One of my favorite video games in recent years has gone relatively unsung. Which sort of makes sense, since Casual Birder isn’t the typical fare. It’s a quaint, quiet game about the niche hobby of photographing birds. Further hindering its chance at mainstream success is the fact that it was released for Playdate, a new and obscure handheld game system created by Panic Inc., a Portland, Oregon-based company best known for publishing Firewatch and Untitled Goose Game.
The gimmick of Panic’s new handheld is that it has a mechanical crank on the right hand side, which different games use for varying purposes. I love it, as I love other odd tech. It’s a fun, ingenious device with several excellent games already, but it doesn’t enjoy the massive user base of the major gaming systems, and even if Casual Birder appeared on something more mainstream, like Nintendo’s Switch, I imagine its premise would be sufficiently unusual that most people would pass it by.
But Casual Birder is a beautiful game, and it deserves more attention.
Developed by Diego Garcia with phenomenal music by Max Coburn, Casual Birder is a classically styled isometric 2D adventure game with distinct game mechanics, a large cast of charming characters, an excellent soundtrack, and a very specific quest. Think of Legend of Zelda, in a town where everyone is obsessed with birding (the hobby of watching and photographing birds).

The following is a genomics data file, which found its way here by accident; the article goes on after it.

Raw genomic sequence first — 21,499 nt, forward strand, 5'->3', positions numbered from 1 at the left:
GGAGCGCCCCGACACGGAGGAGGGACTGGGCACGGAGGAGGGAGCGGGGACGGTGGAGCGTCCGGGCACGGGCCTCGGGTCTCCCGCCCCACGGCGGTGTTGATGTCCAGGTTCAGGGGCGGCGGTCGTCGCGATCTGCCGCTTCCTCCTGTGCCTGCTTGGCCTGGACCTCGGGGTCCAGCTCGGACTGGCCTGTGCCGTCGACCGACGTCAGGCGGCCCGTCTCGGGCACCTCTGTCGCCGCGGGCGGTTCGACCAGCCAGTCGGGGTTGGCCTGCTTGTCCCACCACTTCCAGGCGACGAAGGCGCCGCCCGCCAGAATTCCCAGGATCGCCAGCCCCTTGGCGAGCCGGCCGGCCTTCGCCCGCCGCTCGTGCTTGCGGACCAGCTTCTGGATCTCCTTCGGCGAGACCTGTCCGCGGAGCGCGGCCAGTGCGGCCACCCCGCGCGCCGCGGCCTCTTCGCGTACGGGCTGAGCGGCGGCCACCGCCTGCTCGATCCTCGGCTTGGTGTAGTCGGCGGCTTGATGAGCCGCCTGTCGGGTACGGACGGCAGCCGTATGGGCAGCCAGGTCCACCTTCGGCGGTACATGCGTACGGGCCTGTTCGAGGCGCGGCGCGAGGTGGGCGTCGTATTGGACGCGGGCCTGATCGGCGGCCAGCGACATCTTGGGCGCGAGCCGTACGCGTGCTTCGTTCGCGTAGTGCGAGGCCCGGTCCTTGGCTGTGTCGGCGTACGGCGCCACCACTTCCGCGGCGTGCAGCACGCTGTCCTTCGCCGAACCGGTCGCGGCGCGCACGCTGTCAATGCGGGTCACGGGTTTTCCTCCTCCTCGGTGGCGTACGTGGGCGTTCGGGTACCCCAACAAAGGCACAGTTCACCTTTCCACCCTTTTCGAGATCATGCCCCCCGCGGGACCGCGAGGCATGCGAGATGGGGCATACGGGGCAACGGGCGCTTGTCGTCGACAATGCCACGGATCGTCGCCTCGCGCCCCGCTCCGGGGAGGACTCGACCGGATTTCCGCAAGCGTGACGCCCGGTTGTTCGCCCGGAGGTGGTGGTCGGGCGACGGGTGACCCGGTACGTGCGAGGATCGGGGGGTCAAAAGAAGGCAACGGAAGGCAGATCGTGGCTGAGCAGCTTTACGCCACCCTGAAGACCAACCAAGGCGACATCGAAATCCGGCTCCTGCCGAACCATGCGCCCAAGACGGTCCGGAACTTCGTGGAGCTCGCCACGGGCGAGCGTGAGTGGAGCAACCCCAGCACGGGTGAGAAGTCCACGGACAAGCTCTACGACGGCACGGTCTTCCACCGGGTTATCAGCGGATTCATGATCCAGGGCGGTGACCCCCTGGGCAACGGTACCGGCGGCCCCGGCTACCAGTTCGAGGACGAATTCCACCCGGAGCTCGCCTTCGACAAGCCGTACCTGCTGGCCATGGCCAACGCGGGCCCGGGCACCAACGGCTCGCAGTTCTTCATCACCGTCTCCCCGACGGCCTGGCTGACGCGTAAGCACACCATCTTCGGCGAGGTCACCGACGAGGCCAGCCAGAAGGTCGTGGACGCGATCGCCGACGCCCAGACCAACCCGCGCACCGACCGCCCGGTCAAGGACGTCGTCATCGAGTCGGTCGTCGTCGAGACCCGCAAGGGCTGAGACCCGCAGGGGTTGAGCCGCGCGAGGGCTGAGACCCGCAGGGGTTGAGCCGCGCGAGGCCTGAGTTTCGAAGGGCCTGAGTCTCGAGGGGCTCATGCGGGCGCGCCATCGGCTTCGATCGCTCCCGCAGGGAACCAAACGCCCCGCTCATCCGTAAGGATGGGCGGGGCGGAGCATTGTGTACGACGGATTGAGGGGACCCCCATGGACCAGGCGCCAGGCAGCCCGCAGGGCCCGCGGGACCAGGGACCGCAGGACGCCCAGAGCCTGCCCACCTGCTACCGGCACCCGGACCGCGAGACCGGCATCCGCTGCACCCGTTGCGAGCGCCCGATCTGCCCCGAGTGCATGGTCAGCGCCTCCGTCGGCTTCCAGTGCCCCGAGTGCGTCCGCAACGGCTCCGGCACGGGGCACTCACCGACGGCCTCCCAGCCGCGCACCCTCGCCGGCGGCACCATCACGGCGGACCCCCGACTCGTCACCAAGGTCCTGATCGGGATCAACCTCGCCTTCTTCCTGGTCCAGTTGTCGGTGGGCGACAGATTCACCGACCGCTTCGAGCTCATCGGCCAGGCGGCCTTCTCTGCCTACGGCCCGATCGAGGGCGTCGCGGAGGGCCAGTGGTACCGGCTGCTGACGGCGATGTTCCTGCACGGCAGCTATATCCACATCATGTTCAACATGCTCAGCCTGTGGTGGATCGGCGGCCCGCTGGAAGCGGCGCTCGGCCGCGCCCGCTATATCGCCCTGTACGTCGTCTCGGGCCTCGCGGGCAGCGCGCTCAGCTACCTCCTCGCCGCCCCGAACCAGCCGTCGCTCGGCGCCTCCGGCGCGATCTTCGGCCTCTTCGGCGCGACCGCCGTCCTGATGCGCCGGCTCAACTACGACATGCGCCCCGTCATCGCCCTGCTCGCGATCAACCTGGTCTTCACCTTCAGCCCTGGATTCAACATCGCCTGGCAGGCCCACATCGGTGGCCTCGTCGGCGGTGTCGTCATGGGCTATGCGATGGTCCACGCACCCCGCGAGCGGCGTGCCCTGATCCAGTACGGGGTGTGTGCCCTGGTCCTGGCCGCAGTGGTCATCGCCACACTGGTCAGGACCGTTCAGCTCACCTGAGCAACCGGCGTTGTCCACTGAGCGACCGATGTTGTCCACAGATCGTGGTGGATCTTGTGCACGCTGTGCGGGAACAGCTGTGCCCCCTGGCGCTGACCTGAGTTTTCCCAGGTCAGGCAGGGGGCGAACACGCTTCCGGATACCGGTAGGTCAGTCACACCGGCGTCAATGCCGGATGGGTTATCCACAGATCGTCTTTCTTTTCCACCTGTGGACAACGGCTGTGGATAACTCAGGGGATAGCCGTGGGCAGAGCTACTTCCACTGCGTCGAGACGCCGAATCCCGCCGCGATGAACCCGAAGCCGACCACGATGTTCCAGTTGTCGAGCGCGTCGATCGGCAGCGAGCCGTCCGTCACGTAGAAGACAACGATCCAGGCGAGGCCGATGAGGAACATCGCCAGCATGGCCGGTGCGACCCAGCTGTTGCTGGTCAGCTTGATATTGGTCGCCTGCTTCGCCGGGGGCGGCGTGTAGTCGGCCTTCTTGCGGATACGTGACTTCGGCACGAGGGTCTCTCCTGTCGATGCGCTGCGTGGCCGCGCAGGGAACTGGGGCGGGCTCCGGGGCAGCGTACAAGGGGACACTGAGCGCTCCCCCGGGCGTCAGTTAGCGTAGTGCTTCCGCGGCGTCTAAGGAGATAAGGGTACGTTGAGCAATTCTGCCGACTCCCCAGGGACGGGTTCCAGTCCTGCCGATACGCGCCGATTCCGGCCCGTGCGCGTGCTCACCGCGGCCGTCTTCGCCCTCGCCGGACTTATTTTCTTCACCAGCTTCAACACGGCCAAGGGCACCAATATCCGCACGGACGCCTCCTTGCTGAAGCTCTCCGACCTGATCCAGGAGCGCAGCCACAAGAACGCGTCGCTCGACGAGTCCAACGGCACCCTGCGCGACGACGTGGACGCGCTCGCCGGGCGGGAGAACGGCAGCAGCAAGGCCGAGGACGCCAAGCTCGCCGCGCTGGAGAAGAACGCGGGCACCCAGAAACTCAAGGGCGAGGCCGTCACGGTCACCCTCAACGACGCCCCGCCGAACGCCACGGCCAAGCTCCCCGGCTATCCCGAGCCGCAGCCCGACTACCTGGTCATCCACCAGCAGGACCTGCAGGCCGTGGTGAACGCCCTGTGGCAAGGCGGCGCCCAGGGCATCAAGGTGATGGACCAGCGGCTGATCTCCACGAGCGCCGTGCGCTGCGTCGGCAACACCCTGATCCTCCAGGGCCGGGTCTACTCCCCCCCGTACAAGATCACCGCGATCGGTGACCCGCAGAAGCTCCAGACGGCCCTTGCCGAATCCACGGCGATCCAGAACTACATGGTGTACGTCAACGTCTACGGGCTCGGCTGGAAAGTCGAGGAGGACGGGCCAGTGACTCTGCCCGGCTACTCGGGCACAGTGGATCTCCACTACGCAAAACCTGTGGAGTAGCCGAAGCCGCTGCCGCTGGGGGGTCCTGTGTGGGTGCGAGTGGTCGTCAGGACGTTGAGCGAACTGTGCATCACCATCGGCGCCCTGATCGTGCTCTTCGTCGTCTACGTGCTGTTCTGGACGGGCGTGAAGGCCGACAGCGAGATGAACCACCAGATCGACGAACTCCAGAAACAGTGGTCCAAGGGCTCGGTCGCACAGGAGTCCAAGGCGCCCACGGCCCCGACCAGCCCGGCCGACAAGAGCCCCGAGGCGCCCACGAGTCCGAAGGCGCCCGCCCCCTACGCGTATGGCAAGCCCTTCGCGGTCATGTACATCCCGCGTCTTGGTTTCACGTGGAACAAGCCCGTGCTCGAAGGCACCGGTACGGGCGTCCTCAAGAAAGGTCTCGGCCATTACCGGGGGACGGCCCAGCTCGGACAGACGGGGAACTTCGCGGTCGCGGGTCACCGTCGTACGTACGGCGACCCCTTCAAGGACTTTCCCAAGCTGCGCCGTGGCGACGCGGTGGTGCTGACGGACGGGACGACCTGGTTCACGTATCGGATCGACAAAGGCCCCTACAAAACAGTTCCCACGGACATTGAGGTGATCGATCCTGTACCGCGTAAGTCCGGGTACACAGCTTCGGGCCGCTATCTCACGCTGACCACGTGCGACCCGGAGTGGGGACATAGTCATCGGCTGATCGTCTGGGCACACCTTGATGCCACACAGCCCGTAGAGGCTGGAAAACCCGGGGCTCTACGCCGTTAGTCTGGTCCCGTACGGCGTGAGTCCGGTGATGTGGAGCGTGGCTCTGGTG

In Casual Birder we explore Bird Town and chat with NPCs (non-playable characters) to learn their stories. We help many of these people to improve their lives. In some cases, we find the lost clothes of a stranded skinny-dipping couple. Other times we help them meet their true loves, or photograph their favorite bird, or gift them a picture of their crush. These diversions (a more commercial game might call them “side quests”) are cute, and well-written, and genuinely funny, and they bring the town to life in a way that all of my favorite games have done for the past four decades.
Early in the game we learn that not all is well in Bird Town. We’re attacked by a notorious gang of hardcore birders, The Pearly Eyed Thrashers, and in classic 16-bit era style, we awaken in the home of a wizened quest-giver who begs us to win the Birdobon Society’s annual photo competition and free Bird Town from the talons of the villainous gang.
Delightfully tropey video game items to aid us on our quest are scattered throughout the world with a wry wink and a nudge; a bird call, a crank, new and better cameras, a handful of worms bought at the bait shop. Puzzling out the intended uses of these items opens new activities and new areas, and advances the story.
Along the way we take pictures of birds and log them into our bird diary. We select the best camera for the job and manually focus on the bird by cranking the Playdate’s crank. The challenge of this increases at times when a bird is shy, or hidden, or fast-moving, and in these cases, we must use our brains and eyes and hands to get the shot (just like in real photography!).
While the game can be finished in about two or three hours, there are endless lovely, funny, and ridiculous moments packed into the relatively short experience. Among these is one that I keep thinking about. It’s the moment when I fell totally in love with the game.
Toward the end of the game, we climb to the top of a mountain, where we find a fellow birder waiting anxiously to shoot a photo of a truly special bird. It’s the last bird they need to complete their life list, the mythical Bird King, which the birder can just barely see, floating upon an updraft far in the distance.